Anthrax removed from the Pentagon
Anthrax was detected inside the Pentagon and promptly removed, officials said yesterday. Cleanup in the Senate office building where an anthrax-packed letter was opened proved more complicated.
Government agencies moved to test buildings around the country for the presence of anthrax spores, and officials at the Mayo Clinic unveiled a more rapid test for anthrax exposure.
Co-workers mourned the death of a New York hospital worker as investigators chased leads to the anthrax that killed her. Another victim came home from the hospital and a third came out of intensive care.
“Even though we have been confronted with a deadly disease, there is hope,” said Norma Wallace a postal worker in Hamilton, N.J., who was released from the hospital Monday after more than two weeks of treatment for inhalation anthrax.
Public health officials looked for patterns among the 10 people infected with inhalation anthrax and prepared guidelines for doctors trying to distinguish it from the flu.
A postal facility in yet another government building tested positive for exposure this time inside the Pentagon.
Fed expected to cut interest rates again
The economic landscape has turned much darker consumer confidence is plunging, overall output is contracting and the number of Americans losing their jobs is at a 21-year high.
A 10th interest rate cut this year by the Federal Reserve is widely expected today. But the flood of bad economic data has raised fears the central bank”s efforts to jump-start the economy could be overwhelmed, worsening a recession many analysts believe has already begun.
Adding to the economic uncertainty is the threat of more terrorist attacks and rising worries about anthrax contamination in the mail.
“The economy could really spiral downward if terrorism gets worse,” said Sung Won Sohn, chief economist at Wells Fargo in Minneapolis. “That is a scary prospect because we have never faced anything quite like this before.”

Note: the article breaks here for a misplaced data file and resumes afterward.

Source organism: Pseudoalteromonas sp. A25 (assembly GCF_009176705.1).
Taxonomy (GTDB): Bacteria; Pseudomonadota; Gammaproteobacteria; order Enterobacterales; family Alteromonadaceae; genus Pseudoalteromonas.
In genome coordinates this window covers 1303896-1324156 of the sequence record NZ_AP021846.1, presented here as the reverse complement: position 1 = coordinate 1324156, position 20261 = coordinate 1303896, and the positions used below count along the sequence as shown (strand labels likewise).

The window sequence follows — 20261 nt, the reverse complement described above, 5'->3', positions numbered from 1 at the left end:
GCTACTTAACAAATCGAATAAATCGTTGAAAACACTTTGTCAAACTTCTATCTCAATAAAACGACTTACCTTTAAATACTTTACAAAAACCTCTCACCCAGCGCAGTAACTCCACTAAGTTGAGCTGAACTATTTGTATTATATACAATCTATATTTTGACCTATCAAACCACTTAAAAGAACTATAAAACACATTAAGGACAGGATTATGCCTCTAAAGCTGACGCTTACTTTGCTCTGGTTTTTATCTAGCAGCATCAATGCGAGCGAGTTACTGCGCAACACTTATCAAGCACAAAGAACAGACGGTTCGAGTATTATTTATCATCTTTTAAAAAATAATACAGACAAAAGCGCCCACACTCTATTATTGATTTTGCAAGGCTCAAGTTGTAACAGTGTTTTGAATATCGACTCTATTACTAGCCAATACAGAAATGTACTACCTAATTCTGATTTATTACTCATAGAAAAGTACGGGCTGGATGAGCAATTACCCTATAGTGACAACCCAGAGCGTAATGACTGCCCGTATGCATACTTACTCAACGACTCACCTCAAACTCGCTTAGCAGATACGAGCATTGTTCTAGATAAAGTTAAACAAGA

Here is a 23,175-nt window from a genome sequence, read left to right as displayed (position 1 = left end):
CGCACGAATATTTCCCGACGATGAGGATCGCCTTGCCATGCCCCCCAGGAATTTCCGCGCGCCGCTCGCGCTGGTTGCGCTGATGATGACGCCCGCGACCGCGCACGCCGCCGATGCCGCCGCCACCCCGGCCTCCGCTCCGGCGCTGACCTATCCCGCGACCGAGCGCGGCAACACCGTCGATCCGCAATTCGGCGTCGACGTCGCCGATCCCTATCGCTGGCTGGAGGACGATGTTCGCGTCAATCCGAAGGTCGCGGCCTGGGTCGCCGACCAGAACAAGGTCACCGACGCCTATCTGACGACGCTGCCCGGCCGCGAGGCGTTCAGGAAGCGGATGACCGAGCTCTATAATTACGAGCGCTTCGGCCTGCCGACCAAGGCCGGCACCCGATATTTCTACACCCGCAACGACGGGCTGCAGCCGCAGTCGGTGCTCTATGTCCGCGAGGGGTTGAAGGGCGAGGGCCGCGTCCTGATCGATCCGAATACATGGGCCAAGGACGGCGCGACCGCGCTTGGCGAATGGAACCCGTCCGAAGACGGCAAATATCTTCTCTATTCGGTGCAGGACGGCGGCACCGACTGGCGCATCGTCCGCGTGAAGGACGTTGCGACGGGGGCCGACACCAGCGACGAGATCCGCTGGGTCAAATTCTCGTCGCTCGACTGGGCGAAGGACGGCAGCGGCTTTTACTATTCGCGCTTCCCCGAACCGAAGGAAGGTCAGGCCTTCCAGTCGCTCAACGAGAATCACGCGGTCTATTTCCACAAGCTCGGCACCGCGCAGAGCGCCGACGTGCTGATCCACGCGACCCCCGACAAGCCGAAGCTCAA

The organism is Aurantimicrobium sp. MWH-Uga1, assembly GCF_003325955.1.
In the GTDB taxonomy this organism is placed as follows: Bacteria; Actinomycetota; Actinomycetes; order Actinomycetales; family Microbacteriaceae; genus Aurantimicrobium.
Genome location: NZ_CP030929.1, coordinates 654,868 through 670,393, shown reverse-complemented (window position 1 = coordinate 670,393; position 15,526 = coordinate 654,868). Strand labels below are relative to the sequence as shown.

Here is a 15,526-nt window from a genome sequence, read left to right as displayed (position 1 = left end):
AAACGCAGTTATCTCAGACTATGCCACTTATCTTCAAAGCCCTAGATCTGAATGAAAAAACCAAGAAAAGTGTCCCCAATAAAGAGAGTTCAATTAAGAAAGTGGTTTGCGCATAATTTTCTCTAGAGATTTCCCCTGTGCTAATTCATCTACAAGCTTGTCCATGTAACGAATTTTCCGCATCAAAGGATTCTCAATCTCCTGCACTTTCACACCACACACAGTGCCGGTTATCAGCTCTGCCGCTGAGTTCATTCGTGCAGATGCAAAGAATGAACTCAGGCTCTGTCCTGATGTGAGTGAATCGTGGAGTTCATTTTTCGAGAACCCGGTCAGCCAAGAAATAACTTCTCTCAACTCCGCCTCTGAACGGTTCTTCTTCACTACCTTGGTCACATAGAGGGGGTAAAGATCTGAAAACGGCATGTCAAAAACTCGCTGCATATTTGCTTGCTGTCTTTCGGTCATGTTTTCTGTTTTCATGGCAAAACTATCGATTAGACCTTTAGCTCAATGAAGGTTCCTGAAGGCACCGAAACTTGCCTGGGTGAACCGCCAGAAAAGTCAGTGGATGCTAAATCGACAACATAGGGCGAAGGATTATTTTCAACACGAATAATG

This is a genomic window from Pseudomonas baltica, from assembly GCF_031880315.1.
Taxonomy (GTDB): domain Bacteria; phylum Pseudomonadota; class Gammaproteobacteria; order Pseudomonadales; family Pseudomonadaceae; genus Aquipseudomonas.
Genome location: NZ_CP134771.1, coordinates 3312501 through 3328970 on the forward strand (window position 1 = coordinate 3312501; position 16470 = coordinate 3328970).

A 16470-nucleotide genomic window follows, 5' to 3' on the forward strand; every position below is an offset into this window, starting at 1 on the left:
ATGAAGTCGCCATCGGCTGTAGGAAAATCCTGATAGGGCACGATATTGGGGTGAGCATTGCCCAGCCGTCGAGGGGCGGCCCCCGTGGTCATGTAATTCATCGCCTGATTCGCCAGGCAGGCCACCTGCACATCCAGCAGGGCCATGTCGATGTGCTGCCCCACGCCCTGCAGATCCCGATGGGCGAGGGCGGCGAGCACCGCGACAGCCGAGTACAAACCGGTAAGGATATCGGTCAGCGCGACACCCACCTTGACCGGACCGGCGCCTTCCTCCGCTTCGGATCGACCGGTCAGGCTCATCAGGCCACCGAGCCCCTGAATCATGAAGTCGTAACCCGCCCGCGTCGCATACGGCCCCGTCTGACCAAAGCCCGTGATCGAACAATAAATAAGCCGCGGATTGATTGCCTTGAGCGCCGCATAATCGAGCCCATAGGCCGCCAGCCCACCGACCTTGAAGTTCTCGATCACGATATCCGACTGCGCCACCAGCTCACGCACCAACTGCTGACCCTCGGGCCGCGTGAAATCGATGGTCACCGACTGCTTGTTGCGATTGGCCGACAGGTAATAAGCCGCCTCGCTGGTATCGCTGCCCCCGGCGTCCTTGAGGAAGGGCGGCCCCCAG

In normal times, the Fed”s powerful medicine of lower interest rates would lift the economy out of a recession by boosting demand in interest-sensitive sectors such as housing, autos and big-ticket capital goods.
High court reviews death penalty case
Walter Mickens had many things working against him as he went to trial for raping and killing a 17-year-old boy, including substantial physical and circumstantial evidence.
The Supreme Court questioned yesterday whether Mickens also had another thing working against him a lawyer who could not give his all because he had, until days earlier, represented the victim in another case.
The Virginia case is part of the high court”s broadest review of the death penalty in years, and one facet of a question that has troubled at least two Supreme Court justices: Do people facing the death penalty get adequate legal help?
Later this term, the court will also revisit the debate over whether it is unconstitutionally cruel and unusual punishment to execute the mentally retarded.
U.N. says U.S should not have post war role
The United Nations should exclude the United States and Afghanistan”s neighbors from any possible post-Taliban peacekeeping mission or risk even more instability across central Asia, Iran”s foreign minister said yesterday.
Such a position risks increasing friction with Washington, which may seek some continued military oversight in Afghanistan if attacks succeed in toppling the Taliban and uprooting Osama bin Laden”s al-Qaida command.
However, Foreign Minister Kamal Kharrazi insisted in an interview with The Associated Press that any U.S. presence on a post-Taliban peacekeeping force “would have a negative impact on the whole region.”
“Central Asian countries are always sensitive to the presence of Americans and American soldiers,” Kharrazi said.
Ortega loses bid for Nicaragua presidency
Sandinista leader Daniel Ortega conceded defeat yesterday to the governing party presidential candidate, Enrique Bolanos, who had once been imprisoned by a past Ortega government.
“We accept the mandate of the people and congratulate the Liberal ticket,” Ortega said. He promised to continue working for national reconciliation and a free-market economy, from within the country”s National Assembly, or congress.
With 5.4 percent of the vote counted, the Liberal party”s Bolanos had 61,100 votes or 53 percent, while Ortega of the Sandinista National Liberation Front trailed with 45.3 percent or 52,297, according to Roberto Rivas, the president of the country”s Supreme Electoral Council.
The first results, delayed because of late closing of voting places, also had the Liberal party headed for control of the national assembly.